Maternal occupational exposure to polycyclic aromatic hydrocarbons and risk of neural tube defect-affected pregnancies
This study evaluated whether there is an association between maternal occupational exposure to polycyclic aromatic hydrocarbons (PAHs) and neural tube defects (NTDs) in offspring. This is the first such study of which the authors are aware. Data were analyzed from 1997 to 2002 deliveries in the National Birth Defects Prevention Study, a large population-based case-control study in the United States. Maternal interviews yielded information on jobs held in the month before through 3 months after conception. Three industrial hygienists blinded to case or control status assessed occupational exposure to PAHs. Crude and adjusted odds ratios (ORs) with 95% confidence intervals (CIs) were estimated using unconditional logistic regression. Of the 520 mothers of children with NTDs, 5.0% were classified as exposed to occupational PAHs, as were 3.5% of the 2989 mothers of controls. The crude OR for PAH exposure was 1.43 (95% CI, 0.92-2.22) for any NTD and 1.71 (95% CI, 1.03-2.83) for spina bifida. Adjusted ORs were smaller in magnitude and not significant. Among women who were normal weight or underweight, the crude OR for spina bifida was 3.13 (95% CI, 1.63-6.03) and adjusted OR was 2.59 (95% CI, 1.32-5.07). Based on estimated cumulative exposure, a statistically significant dose-response trend was observed for spina bifida; however, it was attenuated and no longer significant after adjustment. Maternal occupational exposure to PAHs may be associated with increased risk of spina bifida in offspring among women who are normal weight or underweight. Other comparisons between PAHs and NTDs were consistent with no association. Birth Defects Research (Part A) 94:693-700, 2012. © 2012 Wiley Periodicals, Inc.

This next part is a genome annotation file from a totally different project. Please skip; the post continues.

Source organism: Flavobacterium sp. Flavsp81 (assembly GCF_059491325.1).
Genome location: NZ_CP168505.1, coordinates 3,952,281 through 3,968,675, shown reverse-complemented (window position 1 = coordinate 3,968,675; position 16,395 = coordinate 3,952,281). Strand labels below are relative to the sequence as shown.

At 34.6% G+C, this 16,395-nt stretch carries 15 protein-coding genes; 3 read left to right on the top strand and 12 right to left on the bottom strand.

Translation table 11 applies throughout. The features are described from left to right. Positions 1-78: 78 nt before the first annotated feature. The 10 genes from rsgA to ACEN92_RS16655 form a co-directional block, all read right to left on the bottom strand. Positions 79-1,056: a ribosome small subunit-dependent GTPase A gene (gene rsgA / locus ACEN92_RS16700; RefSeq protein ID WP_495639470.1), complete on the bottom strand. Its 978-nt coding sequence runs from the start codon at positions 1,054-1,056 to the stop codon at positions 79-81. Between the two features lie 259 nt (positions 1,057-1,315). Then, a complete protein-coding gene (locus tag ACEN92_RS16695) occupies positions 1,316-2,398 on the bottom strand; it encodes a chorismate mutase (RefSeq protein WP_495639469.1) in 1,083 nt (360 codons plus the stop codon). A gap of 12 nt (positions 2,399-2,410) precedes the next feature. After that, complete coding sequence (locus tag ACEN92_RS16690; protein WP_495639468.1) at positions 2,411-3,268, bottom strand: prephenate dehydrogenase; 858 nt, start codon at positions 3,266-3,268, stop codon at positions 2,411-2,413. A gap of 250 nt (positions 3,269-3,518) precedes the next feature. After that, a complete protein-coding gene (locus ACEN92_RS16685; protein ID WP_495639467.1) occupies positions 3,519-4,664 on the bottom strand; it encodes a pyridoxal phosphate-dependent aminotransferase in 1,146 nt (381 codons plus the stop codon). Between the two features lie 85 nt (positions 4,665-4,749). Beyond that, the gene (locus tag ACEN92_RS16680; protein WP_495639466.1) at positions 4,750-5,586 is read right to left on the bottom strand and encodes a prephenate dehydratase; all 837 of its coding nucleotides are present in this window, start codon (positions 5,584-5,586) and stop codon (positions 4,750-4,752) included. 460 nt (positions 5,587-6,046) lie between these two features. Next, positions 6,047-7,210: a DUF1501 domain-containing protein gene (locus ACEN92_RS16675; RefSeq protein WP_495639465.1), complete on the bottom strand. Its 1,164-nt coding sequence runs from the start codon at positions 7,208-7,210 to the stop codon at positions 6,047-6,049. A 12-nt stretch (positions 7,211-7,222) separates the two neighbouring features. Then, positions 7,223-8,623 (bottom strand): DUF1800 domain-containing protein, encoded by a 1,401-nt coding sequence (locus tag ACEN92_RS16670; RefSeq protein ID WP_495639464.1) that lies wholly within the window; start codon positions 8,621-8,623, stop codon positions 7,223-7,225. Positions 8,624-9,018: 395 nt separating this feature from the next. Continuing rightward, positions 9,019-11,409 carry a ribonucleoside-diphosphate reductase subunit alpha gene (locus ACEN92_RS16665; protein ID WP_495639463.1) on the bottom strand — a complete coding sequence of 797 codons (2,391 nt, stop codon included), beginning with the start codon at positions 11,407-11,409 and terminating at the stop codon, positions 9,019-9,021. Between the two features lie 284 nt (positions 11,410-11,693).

[Show abstract] [Hide abstract] ABSTRACT: Integrated exposure to polycyclic aromatic hydrocarbons (PAHs) can be assessed through monitoring of urinary mono-hydroxylated PAHs (OH-PAHs). The aim of this study was to provide the first assessment of exposure to PAHs in a large sample of the population in Queensland, Australia including exposure to infant (0-4. years). De-identified urine specimens, obtained from a pathology laboratory, were stratified by age and sex, and pooled (n. =. 24 pools of 100) and OH-PAHs were measured by gas chromatography-isotope dilution-tandem mass spectrometry. Geometric mean (GM) concentrations ranged from 30. ng/L (4-hydroxyphenanthrene) to 9221. ng/L (1-naphthol). GM of 1-hydroxypyrene, the most commonly used PAH exposure biomarker, was 142. ng/L. The concentrations of OH-PAHs found in this study are consistent with those in developed countries and lower than those in developing countries. We observed no association between sex and OH-PAH concentrations. However, we observed lower urinary concentrations of all OH-PAHs in samples from infants (0-4. years), children (5-14. years) and the elderly (>. 60. year old) compared with samples from other age groups (15-29, 30-44 and 45-59. years) which may be attributed to age-dependent behaviour-specific exposure sources.0Comments 0Citations